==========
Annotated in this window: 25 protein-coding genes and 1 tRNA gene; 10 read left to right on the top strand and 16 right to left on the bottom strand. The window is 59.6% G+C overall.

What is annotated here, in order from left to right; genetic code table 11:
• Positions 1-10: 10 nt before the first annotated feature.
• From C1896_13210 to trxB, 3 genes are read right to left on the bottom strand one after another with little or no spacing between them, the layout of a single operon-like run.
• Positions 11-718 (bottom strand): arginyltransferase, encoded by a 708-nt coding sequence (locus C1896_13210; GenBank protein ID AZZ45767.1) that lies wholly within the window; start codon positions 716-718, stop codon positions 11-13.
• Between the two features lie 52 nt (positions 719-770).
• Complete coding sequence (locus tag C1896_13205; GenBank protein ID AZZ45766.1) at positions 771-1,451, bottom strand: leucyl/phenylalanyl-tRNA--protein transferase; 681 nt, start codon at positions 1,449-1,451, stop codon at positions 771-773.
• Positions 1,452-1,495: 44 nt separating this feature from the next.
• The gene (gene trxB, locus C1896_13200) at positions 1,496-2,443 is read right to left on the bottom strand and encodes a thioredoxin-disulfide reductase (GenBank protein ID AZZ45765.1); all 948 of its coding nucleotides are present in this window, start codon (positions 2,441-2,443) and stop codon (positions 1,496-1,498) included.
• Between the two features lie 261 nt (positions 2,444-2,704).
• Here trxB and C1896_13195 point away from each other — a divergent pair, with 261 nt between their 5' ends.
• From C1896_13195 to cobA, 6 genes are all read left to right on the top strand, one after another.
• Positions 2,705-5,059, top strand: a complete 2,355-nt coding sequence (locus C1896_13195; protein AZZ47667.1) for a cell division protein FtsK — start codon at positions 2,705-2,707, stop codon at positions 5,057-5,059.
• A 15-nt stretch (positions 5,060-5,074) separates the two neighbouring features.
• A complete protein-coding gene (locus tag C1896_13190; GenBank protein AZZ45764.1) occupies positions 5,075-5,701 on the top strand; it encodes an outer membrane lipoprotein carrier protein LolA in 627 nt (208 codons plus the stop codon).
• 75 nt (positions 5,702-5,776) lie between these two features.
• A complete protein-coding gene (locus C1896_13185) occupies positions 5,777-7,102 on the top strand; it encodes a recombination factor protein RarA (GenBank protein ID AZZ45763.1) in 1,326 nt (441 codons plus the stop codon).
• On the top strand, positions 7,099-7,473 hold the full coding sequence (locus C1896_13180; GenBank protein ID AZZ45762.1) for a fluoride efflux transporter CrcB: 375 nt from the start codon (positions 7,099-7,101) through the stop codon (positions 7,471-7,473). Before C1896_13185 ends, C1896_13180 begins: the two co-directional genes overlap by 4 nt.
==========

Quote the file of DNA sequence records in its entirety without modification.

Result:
Annotated in this window: 25 protein-coding genes and 1 tRNA gene; 10 read left to right on the top strand and 16 right to left on the bottom strand. The window is 59.6% G+C overall.

What is annotated here, in order from left to right; genetic code table 11:
• Positions 1-10: 10 nt before the first annotated feature.
• From C1896_13210 to trxB, 3 genes are read right to left on the bottom strand one after another with little or no spacing between them, the layout of a single operon-like run.
• Positions 11-718 (bottom strand): arginyltransferase, encoded by a 708-nt coding sequence (locus C1896_13210; GenBank protein ID AZZ45767.1) that lies wholly within the window; start codon positions 716-718, stop codon positions 11-13.
• Between the two features lie 52 nt (positions 719-770).
• Complete coding sequence (locus tag C1896_13205; GenBank protein ID AZZ45766.1) at positions 771-1,451, bottom strand: leucyl/phenylalanyl-tRNA--protein transferase; 681 nt, start codon at positions 1,449-1,451, stop codon at positions 771-773.
• Positions 1,452-1,495: 44 nt separating this feature from the next.
• The gene (gene trxB, locus C1896_13200) at positions 1,496-2,443 is read right to left on the bottom strand and encodes a thioredoxin-disulfide reductase (GenBank protein ID AZZ45765.1); all 948 of its coding nucleotides are present in this window, start codon (positions 2,441-2,443) and stop codon (positions 1,496-1,498) included.
• Between the two features lie 261 nt (positions 2,444-2,704).
• Here trxB and C1896_13195 point away from each other — a divergent pair, with 261 nt between their 5' ends.
• From C1896_13195 to cobA, 6 genes are all read left to right on the top strand, one after another.
• Positions 2,705-5,059, top strand: a complete 2,355-nt coding sequence (locus C1896_13195; protein AZZ47667.1) for a cell division protein FtsK — start codon at positions 2,705-2,707, stop codon at positions 5,057-5,059.
• A 15-nt stretch (positions 5,060-5,074) separates the two neighbouring features.
• A complete protein-coding gene (locus tag C1896_13190; GenBank protein AZZ45764.1) occupies positions 5,075-5,701 on the top strand; it encodes an outer membrane lipoprotein carrier protein LolA in 627 nt (208 codons plus the stop codon).
• 75 nt (positions 5,702-5,776) lie between these two features.
• A complete protein-coding gene (locus C1896_13185) occupies positions 5,777-7,102 on the top strand; it encodes a recombination factor protein RarA (GenBank protein ID AZZ45763.1) in 1,326 nt (441 codons plus the stop codon).
• On the top strand, positions 7,099-7,473 hold the full coding sequence (locus C1896_13180; GenBank protein ID AZZ45762.1) for a fluoride efflux transporter CrcB: 375 nt from the start codon (positions 7,099-7,101) through the stop codon (positions 7,471-7,473). Before C1896_13185 ends, C1896_13180 begins: the two co-directional genes overlap by 4 nt.